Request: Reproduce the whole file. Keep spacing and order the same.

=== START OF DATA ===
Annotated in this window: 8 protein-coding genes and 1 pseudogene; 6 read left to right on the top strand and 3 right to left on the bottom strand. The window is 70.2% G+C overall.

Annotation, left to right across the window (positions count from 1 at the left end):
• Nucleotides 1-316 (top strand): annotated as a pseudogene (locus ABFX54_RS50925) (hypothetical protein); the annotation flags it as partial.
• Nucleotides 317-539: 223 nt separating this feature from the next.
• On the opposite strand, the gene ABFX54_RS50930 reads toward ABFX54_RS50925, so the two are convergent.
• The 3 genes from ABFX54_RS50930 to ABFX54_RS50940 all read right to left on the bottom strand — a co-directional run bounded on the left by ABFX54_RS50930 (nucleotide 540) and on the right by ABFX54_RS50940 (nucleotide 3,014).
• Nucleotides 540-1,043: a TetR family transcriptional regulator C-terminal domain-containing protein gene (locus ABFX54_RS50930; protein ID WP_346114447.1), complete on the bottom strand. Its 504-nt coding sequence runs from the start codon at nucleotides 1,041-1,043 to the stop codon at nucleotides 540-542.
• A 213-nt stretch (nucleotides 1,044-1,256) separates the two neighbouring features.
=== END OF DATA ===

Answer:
Annotated in this window: 8 protein-coding genes and 1 pseudogene; 6 read left to right on the top strand and 3 right to left on the bottom strand. The window is 70.2% G+C overall.

Annotation, left to right across the window (positions count from 1 at the left end):
• Nucleotides 1-316 (top strand): annotated as a pseudogene (locus ABFX54_RS50925) (hypothetical protein); the annotation flags it as partial.
• Nucleotides 317-539: 223 nt separating this feature from the next.
• On the opposite strand, the gene ABFX54_RS50930 reads toward ABFX54_RS50925, so the two are convergent.
• The 3 genes from ABFX54_RS50930 to ABFX54_RS50940 all read right to left on the bottom strand — a co-directional run bounded on the left by ABFX54_RS50930 (nucleotide 540) and on the right by ABFX54_RS50940 (nucleotide 3,014).
• Nucleotides 540-1,043: a TetR family transcriptional regulator C-terminal domain-containing protein gene (locus ABFX54_RS50930; protein ID WP_346114447.1), complete on the bottom strand. Its 504-nt coding sequence runs from the start codon at nucleotides 1,041-1,043 to the stop codon at nucleotides 540-542.
• A 213-nt stretch (nucleotides 1,044-1,256) separates the two neighbouring features.